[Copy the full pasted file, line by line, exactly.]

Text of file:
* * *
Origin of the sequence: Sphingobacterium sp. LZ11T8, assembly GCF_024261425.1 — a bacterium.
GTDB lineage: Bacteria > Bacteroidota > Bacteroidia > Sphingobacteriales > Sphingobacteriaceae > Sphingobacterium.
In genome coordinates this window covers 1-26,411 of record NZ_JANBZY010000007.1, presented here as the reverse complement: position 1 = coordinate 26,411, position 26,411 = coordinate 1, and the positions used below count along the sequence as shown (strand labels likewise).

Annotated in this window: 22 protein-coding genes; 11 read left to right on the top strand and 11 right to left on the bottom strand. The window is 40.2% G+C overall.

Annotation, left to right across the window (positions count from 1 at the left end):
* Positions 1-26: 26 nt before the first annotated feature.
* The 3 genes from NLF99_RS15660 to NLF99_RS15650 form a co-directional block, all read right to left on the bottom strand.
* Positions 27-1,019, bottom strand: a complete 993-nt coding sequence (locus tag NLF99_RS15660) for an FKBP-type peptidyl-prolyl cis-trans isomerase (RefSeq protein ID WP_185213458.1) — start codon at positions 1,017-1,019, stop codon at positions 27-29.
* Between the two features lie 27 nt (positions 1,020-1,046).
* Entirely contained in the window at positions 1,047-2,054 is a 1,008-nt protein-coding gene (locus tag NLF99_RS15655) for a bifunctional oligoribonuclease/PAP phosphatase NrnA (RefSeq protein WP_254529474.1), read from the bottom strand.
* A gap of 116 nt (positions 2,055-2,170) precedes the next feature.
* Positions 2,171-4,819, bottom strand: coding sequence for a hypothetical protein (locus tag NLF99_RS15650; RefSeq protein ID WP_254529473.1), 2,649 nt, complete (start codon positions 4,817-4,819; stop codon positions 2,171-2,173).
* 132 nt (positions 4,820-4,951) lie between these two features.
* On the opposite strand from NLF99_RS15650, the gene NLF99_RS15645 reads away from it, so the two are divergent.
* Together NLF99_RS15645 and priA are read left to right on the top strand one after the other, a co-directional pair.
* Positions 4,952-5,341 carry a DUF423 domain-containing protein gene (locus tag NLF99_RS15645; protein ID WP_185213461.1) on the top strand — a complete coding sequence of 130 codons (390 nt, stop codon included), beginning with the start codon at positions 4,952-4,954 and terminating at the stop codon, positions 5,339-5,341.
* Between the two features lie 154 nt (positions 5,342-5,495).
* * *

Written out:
Origin of the sequence: Sphingobacterium sp. LZ11T8, assembly GCF_024261425.1 — a bacterium.
GTDB lineage: Bacteria > Bacteroidota > Bacteroidia > Sphingobacteriales > Sphingobacteriaceae > Sphingobacterium.
In genome coordinates this window covers 1-26,411 of record NZ_JANBZY010000007.1, presented here as the reverse complement: position 1 = coordinate 26,411, position 26,411 = coordinate 1, and the positions used below count along the sequence as shown (strand labels likewise).

Annotated in this window: 22 protein-coding genes; 11 read left to right on the top strand and 11 right to left on the bottom strand. The window is 40.2% G+C overall.

Annotation, left to right across the window (positions count from 1 at the left end):
* Positions 1-26: 26 nt before the first annotated feature.
* The 3 genes from NLF99_RS15660 to NLF99_RS15650 form a co-directional block, all read right to left on the bottom strand.
* Positions 27-1,019, bottom strand: a complete 993-nt coding sequence (locus tag NLF99_RS15660) for an FKBP-type peptidyl-prolyl cis-trans isomerase (RefSeq protein ID WP_185213458.1) — start codon at positions 1,017-1,019, stop codon at positions 27-29.
* Between the two features lie 27 nt (positions 1,020-1,046).
* Entirely contained in the window at positions 1,047-2,054 is a 1,008-nt protein-coding gene (locus tag NLF99_RS15655) for a bifunctional oligoribonuclease/PAP phosphatase NrnA (RefSeq protein WP_254529474.1), read from the bottom strand.
* A gap of 116 nt (positions 2,055-2,170) precedes the next feature.
* Positions 2,171-4,819, bottom strand: coding sequence for a hypothetical protein (locus tag NLF99_RS15650; RefSeq protein ID WP_254529473.1), 2,649 nt, complete (start codon positions 4,817-4,819; stop codon positions 2,171-2,173).
* 132 nt (positions 4,820-4,951) lie between these two features.
* On the opposite strand from NLF99_RS15650, the gene NLF99_RS15645 reads away from it, so the two are divergent.
* Together NLF99_RS15645 and priA are read left to right on the top strand one after the other, a co-directional pair.
* Positions 4,952-5,341 carry a DUF423 domain-containing protein gene (locus tag NLF99_RS15645; protein ID WP_185213461.1) on the top strand — a complete coding sequence of 130 codons (390 nt, stop codon included), beginning with the start codon at positions 4,952-4,954 and terminating at the stop codon, positions 5,339-5,341.
* Between the two features lie 154 nt (positions 5,342-5,495).